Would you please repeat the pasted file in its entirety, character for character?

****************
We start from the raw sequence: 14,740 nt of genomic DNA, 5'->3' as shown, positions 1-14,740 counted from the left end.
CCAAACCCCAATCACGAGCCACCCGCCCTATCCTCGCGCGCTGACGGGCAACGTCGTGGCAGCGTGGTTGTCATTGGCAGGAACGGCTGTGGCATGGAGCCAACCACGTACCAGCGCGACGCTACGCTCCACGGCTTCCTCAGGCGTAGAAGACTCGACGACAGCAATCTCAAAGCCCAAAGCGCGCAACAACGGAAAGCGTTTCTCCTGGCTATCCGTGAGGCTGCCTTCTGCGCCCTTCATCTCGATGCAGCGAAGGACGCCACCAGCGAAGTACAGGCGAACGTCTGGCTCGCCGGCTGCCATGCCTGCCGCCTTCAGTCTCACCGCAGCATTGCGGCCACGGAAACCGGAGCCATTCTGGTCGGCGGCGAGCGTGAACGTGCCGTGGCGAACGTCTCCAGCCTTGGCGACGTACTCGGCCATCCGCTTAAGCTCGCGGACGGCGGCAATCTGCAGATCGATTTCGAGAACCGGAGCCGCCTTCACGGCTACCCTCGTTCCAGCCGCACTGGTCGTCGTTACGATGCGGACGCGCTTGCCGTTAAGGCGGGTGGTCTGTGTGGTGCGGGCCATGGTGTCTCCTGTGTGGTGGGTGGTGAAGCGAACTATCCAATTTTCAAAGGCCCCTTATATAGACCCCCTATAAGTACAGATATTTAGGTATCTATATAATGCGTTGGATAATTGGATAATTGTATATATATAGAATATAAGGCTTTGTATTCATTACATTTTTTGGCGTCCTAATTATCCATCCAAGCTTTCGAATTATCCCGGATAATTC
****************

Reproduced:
We start from the raw sequence: 14,740 nt of genomic DNA, 5'->3' as shown, positions 1-14,740 counted from the left end.
CCAAACCCCAATCACGAGCCACCCGCCCTATCCTCGCGCGCTGACGGGCAACGTCGTGGCAGCGTGGTTGTCATTGGCAGGAACGGCTGTGGCATGGAGCCAACCACGTACCAGCGCGACGCTACGCTCCACGGCTTCCTCAGGCGTAGAAGACTCGACGACAGCAATCTCAAAGCCCAAAGCGCGCAACAACGGAAAGCGTTTCTCCTGGCTATCCGTGAGGCTGCCTTCTGCGCCCTTCATCTCGATGCAGCGAAGGACGCCACCAGCGAAGTACAGGCGAACGTCTGGCTCGCCGGCTGCCATGCCTGCCGCCTTCAGTCTCACCGCAGCATTGCGGCCACGGAAACCGGAGCCATTCTGGTCGGCGGCGAGCGTGAACGTGCCGTGGCGAACGTCTCCAGCCTTGGCGACGTACTCGGCCATCCGCTTAAGCTCGCGGACGGCGGCAATCTGCAGATCGATTTCGAGAACCGGAGCCGCCTTCACGGCTACCCTCGTTCCAGCCGCACTGGTCGTCGTTACGATGCGGACGCGCTTGCCGTTAAGGCGGGTGGTCTGTGTGGTGCGGGCCATGGTGTCTCCTGTGTGGTGGGTGGTGAAGCGAACTATCCAATTTTCAAAGGCCCCTTATATAGACCCCCTATAAGTACAGATATTTAGGTATCTATATAATGCGTTGGATAATTGGATAATTGTATATATATAGAATATAAGGCTTTGTATTCATTACATTTTTTGGCGTCCTAATTATCCATCCAAGCTTTCGAATTATCCCGGATAATTC